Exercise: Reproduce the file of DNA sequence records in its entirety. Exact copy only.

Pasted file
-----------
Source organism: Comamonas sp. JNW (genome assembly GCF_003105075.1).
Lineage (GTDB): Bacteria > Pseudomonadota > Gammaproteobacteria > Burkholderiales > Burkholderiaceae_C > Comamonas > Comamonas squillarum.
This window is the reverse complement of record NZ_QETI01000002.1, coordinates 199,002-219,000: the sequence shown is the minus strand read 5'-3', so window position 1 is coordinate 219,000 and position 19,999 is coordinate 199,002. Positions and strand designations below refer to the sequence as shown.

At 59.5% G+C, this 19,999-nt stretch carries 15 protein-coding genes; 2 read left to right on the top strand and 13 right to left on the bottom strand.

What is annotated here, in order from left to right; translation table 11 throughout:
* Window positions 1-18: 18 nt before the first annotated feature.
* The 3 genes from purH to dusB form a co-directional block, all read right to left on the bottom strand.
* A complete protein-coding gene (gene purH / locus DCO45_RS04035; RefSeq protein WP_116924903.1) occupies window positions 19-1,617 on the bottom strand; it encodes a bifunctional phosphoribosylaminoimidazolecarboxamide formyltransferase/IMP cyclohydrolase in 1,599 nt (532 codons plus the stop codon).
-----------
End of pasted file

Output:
Source organism: Comamonas sp. JNW (genome assembly GCF_003105075.1).
Lineage (GTDB): Bacteria > Pseudomonadota > Gammaproteobacteria > Burkholderiales > Burkholderiaceae_C > Comamonas > Comamonas squillarum.
This window is the reverse complement of record NZ_QETI01000002.1, coordinates 199,002-219,000: the sequence shown is the minus strand read 5'-3', so window position 1 is coordinate 219,000 and position 19,999 is coordinate 199,002. Positions and strand designations below refer to the sequence as shown.

At 59.5% G+C, this 19,999-nt stretch carries 15 protein-coding genes; 2 read left to right on the top strand and 13 right to left on the bottom strand.

What is annotated here, in order from left to right; translation table 11 throughout:
* Window positions 1-18: 18 nt before the first annotated feature.
* The 3 genes from purH to dusB form a co-directional block, all read right to left on the bottom strand.
* A complete protein-coding gene (gene purH / locus DCO45_RS04035; RefSeq protein WP_116924903.1) occupies window positions 19-1,617 on the bottom strand; it encodes a bifunctional phosphoribosylaminoimidazolecarboxamide formyltransferase/IMP cyclohydrolase in 1,599 nt (532 codons plus the stop codon).